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Bleak, haunting, and yet still somehow hopeful, Winter's Bone is writer-director Debra Granik's best work yet -- and it boasts an incredible, starmaking performance from Jennifer Lawrence.
All Critics (167)
| Top Critics (39)
| Fresh (157)
| Rotten (10)
| DVD (2)
Debra Granik's bleak little film is as tough, unflinching and fascinating as the characters who eke out a life amid its cold, gray hills.
A rewarding, richly detailed exploration of the strength of character required when confronted by ugly truths.
It is all given unironic dignity and power due to the outstanding lead performance from 20-year-old Jennifer Lawrence as Ree, a young woman who must take on some scary neighbourhood types to protect her family.
Granik balances the pace and intrigue of a mystery thriller with total compassion for Ree, played with much skill by Lawrence.
This unblinking look at America's Red State Crystal Meth Belt is an instant Southern Gothic classic.
Winter's Bone is a genuine triumph, a great movie with astounding performances so natural, so genuine, that you forget it's a movie.
Just when you think the search is going to come to a frighteningly bloody conclusion, the story catapults you into an even more traumatizing wrap-up that somehow (???) eventually leaves you with some hope.
Beautifully shot across the vast, bleak landscapes of the Missouri Ozarks, Debra Granik's minimalistic tale of strength and determination is a deeply moving experience, propelled by the amazing performances of Jennifer Lawrence and John Hawkes.
Granik and Anne Rosellini's screenplay is a simple affair, allowing Jennifer Lawrence's grim determination to keep you hooked. And it works.
This harsh film, set in gray Ozark forests, represents a step forward in screen depictions of the rural South, and in the career of its writer-director, Debra Granik.
. . .the film also hits every major poverty cliché: hard men, harder women and a code of honour among the thieves and junkies that is as intractable as it is ancient. The notes are solemnly intoned one after the other.
Beneath the fierce naturalism of the stark chilly/beautiful imagery and tough performances is a rural noir in an unforgiving world and Granik tells the story with great skill.
With an excellent performance by Jennifer Lawrence, this is a haunting and extremely distressing drama whose downbeat atmosphere feels always suffocating and real as it drags us into this bleak universe filled with dreadful people living in so much misery and poverty.
Bleak and disenchanting look at the dark side of the American country side. Carried by great acting performances and the fascinatingly gloomy criminal networks of Ozark County the film manages to engage the audience, even if it primarily consists of Jennifer Lawrence walking through the woods and talking to hostile hillbilly hicks. Surprisingly, that works because we very soon start to care about Ree.
What makes "Winter's Bone" eerily unique in the indie realm is its depiction of people made disadvantaged in life, and yet they live by a system of honorable codes. Our main character Ree (Lawrence) takes care of her mother and two younger siblings, and has to deal with the disappearance of her crack cooking father. She has to try and keep their house from being taken away by finding him, but is met with controversy. Ree is a strong character who is mature beyond her years, because she has to be to survive the harsh backwoods' conditions. Most of the film serves as a portrayal of the silence that's instilled in this community who deal primarily in drugs and other illegal activities. Ree is often threatened with severe punishment if she doesn't halt her questioning, though she is only seventeen and is serving a noble purpose. Nobody, especially a teenager, should have to grow up so fast, but it seems that everyone is older than they appear: teenagers are married with children, or serve as the gatekeepers in their households, though many aren't even old enough to vote. The only issue I really have with this film is that there aren't that many hurdles for Ree to get over. The only time she's really met with controversy is when she's attacked, otherwise many of the conflicts associated with the plot are wrapped up by the end, which just feels too easy.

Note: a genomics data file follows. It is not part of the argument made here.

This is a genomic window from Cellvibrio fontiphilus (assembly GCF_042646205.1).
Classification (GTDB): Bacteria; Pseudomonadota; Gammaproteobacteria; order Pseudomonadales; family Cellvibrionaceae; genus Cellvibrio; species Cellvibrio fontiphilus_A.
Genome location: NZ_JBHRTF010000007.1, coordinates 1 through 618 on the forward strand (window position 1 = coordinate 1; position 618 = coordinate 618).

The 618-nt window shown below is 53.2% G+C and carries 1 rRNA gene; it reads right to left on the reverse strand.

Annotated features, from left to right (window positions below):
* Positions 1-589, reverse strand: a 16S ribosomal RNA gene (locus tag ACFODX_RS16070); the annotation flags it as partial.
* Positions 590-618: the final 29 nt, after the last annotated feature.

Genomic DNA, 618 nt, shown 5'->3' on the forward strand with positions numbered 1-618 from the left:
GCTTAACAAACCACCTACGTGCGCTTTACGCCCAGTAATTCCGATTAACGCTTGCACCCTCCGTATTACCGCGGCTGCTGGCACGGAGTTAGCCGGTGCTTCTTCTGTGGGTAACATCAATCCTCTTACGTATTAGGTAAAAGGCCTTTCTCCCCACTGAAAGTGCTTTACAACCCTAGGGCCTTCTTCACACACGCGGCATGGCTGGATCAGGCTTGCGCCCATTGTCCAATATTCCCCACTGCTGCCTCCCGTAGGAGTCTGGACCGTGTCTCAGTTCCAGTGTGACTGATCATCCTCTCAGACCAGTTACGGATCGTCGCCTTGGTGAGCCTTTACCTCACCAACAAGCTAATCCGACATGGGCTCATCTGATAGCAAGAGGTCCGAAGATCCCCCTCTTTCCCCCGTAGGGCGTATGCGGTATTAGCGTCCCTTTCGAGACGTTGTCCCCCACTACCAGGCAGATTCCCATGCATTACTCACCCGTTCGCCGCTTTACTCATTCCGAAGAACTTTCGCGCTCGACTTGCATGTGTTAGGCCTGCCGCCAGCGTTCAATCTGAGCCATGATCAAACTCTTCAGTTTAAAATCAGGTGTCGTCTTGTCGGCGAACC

A 17 year old girl left to care for her family in dirt-poor rural Alabama goes in search of her absentee father when faced with the choice of either forcing him to appear before the court or losing their home. Winter's Bone, despite its detective story-style premise, has a flavour very much of a frontier western; take away the synthetic fabrics, pick-up trucks, indoor plumbing and narcotics of choice and you have a community whose life has probably remained pretty much unchanged in the last hundred years. It's a portrait of the struggles of living below the poverty line in contemporary rural America as Jennifer Lawrence's destitute but proud heroine explores the underbelly of her tightly knit but deeply dysfunctional extended family. It's a stark, bleak and gritty drama full of characterful and completely believable performances set within a part of contemporary society rarely depicted outside of trailer trash stereotypes. Tense, occasionally frightening and extremely well observed, Winter's Bone is a serious drama that chooses substance over superficial flash and is all the more affecting and disturbing for it.
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